No, the 0% rate applies only to the amount of long-term capital gain and dividend income needed to “fill up” the 15% tax bracket. For example, if your ordinary income is $4,000 below the figure that would put you in the 25% bracket and you have a $10,000 long-term capital gain, you’ll pay 0% on $4,000 of your capital gain and 15% on the rest.

There are several Bogleheads forum threads (here, here, here and here) that also touch on the same issue.

The last of those links to the IRS capital gains worksheet. I traced through the logic and I believe it confirms this. Here's how it works:

  1. On Line 7 you effectively enter your taxable income minus your capital gains --- that is, your taxable ordinary income.
  2. On Line 8 you enter the threshold above which capital gain taxes apply (i.e., end of the 0% capital gains bracket).
  3. On Line 9 you enter the smaller of your taxable income and the cutoff.
  4. On Line 10 you enter the smaller of that result and your taxable ordinary income. Since your taxable ordinary income is always less than or equal to your whole taxable income, this means you enter either the lesser of your taxable ordinary income and the cutoff.
  5. The first of two crucial lines is Line 11, where you subtract Line 10 from Line 9, and as it says on the form "this amount is taxed at 0%". If your taxable income was over the cutoff, but your taxable ordinary income was less than the cutoff, Line 9 will be the cutoff and Line 10 will be your taxable ordinary income. Subtracting these will give you the amount of your capital gain that fits into the 0% bracket, and this amount will be taxed at 0%. The rest of the capital gains (the portion that reaches into higher brackets) will be filtered through the rest of the worksheet, which performs the same logic for the other thresholds (i.e., marginally taxing your capital gains at the various rates).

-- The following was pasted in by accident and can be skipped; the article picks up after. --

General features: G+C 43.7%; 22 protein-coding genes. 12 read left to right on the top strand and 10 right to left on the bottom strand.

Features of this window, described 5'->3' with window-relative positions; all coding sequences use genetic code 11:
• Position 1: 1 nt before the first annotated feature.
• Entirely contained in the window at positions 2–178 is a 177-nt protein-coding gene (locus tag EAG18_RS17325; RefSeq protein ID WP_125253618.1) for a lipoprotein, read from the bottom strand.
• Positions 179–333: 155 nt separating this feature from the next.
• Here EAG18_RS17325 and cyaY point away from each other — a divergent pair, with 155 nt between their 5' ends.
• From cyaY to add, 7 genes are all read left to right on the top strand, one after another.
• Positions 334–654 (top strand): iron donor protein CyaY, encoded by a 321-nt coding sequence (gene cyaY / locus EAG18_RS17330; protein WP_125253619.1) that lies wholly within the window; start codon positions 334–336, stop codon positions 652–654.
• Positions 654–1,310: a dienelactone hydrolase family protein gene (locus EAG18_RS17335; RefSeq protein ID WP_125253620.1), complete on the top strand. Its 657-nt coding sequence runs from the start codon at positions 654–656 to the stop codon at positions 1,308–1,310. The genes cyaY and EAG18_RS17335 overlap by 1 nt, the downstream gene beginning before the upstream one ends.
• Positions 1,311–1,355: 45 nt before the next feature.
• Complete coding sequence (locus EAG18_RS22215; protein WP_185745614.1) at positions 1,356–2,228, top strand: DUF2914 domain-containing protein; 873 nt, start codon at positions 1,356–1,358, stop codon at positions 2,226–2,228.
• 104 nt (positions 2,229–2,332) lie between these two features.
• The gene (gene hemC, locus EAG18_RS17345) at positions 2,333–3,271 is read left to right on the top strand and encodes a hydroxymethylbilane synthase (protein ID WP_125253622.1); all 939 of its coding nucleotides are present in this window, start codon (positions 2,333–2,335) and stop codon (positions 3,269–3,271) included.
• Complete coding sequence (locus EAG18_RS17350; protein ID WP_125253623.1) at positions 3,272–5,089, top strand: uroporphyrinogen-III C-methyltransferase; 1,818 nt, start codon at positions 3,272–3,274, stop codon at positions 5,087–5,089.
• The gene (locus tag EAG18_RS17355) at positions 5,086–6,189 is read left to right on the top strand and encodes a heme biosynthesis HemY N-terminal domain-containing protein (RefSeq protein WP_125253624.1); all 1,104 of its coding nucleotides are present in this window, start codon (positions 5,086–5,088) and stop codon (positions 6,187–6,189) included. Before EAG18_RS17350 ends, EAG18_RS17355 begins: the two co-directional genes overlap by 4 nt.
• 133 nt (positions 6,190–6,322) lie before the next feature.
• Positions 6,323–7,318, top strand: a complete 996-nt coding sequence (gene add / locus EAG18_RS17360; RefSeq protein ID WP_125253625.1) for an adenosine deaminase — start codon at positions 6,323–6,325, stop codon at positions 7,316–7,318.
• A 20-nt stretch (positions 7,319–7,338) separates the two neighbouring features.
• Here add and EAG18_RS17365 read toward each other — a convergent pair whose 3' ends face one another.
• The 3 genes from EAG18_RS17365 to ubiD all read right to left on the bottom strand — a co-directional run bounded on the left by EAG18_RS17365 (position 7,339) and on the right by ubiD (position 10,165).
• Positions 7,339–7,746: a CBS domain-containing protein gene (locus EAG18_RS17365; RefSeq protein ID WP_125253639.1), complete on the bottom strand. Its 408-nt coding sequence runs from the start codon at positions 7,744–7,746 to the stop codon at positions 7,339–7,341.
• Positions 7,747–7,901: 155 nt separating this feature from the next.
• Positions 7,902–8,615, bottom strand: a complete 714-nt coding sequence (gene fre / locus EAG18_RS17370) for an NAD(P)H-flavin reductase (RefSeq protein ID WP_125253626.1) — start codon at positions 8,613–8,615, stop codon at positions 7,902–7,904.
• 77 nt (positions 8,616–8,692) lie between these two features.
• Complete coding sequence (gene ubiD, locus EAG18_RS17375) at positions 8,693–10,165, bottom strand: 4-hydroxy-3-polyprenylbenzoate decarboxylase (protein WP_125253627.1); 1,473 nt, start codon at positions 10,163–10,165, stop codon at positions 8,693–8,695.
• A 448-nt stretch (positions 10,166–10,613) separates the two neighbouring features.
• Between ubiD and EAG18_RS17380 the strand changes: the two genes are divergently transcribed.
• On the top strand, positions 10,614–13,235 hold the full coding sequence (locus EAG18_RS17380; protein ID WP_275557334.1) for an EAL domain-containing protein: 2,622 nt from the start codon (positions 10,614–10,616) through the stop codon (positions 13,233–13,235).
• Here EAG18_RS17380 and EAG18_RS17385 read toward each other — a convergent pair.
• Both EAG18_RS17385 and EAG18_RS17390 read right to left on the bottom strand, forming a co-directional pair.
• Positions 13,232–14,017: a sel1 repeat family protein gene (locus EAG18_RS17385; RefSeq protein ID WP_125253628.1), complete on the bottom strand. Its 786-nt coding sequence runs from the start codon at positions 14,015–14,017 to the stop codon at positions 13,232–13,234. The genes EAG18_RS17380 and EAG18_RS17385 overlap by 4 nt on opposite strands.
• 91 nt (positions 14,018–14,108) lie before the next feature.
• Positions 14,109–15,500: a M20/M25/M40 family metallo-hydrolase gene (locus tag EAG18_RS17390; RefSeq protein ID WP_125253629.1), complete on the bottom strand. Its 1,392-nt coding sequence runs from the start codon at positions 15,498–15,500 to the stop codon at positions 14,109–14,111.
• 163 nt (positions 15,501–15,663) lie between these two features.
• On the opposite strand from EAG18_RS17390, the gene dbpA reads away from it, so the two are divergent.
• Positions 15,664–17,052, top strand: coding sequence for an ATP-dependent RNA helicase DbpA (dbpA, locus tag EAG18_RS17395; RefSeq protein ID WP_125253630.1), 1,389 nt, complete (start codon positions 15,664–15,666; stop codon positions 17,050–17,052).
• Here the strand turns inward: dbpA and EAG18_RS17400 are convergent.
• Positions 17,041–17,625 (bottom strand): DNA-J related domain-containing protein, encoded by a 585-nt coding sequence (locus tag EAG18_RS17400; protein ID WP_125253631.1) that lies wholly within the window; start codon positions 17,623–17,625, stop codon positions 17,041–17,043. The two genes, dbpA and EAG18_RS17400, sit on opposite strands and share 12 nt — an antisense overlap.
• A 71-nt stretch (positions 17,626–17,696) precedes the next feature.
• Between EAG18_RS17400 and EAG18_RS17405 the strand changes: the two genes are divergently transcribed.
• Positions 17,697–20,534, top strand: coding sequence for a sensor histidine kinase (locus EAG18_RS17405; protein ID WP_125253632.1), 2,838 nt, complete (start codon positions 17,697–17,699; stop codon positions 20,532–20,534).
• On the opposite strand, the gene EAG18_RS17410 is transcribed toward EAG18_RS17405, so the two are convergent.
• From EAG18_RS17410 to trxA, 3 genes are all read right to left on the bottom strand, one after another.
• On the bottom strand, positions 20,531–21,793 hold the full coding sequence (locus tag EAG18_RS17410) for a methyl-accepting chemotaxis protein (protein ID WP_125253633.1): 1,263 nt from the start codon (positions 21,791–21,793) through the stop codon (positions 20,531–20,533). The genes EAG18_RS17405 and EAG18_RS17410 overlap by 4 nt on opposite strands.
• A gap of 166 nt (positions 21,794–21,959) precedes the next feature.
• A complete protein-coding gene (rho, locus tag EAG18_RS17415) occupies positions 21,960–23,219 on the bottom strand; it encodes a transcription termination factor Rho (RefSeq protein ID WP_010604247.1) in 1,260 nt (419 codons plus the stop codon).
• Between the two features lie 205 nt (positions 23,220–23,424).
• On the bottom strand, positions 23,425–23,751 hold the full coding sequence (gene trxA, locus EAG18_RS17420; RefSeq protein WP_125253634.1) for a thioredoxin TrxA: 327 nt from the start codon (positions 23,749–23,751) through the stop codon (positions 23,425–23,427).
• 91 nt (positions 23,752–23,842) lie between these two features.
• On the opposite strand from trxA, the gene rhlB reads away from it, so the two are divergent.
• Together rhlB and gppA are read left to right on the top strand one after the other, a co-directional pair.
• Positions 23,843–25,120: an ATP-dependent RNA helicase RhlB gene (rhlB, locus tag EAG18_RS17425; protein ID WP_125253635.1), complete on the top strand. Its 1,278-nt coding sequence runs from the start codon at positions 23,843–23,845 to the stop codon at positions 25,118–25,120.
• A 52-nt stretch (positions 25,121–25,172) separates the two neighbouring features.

6. Finally, the second crucial line is way down on Line 24, where you "figure the tax on the amount in Line 7" --- that is, you figure the tax on your taxable ordinary income using the ordinary-income brackets. This means the tax on your ordinary income, using the ordinary tax brackets, is figured wholly separately from the capital gains. Thus the capital gains income cannot change the tax bracket structure of your ordinary income.

(In conclusion, we now know Mitt Romney's secret.)


The answer to this question requires looking at the mathematics of the Qualified Dividends and Capital Gains Worksheet (QDCGW).

  • Start with Taxable Income which is the number that appears on Line 43 of Form 1040. This is after the Adjusted Gross Income has been reduced by the Standard Deduction or Itemized Deductions as the case may be, as well as the exemptions claimed.

  • Then, subtract off the Qualified Dividends and the Net Long-Term Capital Gains (reduced by Net Short-Term Capital Losses, if any) to get the non-cap-gains part of the Taxable Income.

    Assigning somewhat different meanings to the numbers in the OPs' question, let's say that the Taxable Income is $74K of which $10K is Long-Term Capital Gains leaving $64K as the the non-cap-gains taxable income on Line 7 of the QDCGW.

  • Since $64K is smaller than $72.5K (not $73.8K as stated by the OP) and this is a MFJ return, $72.5K - $64K = $8.5K of the long-term capital gains are taxed at 0%. The balance $1.5K is taxed at 15% giving $225 as the tax due on that part.

  • The 64K of non-cap-gains taxable income has a tax of $8711 if I am reading the Tax Tables correctly, and so the total tax due is $8711+225 = $8936. This is as it should be; the non-gains income of $64K was assessed the tax due on it, $8.5K of the cap gains were taxed at 0%, and $1.5K at 15%.

There are more complications to be worked out on the QDCGW for high earners who attract the 20% capital gains rate but those are not relevant here.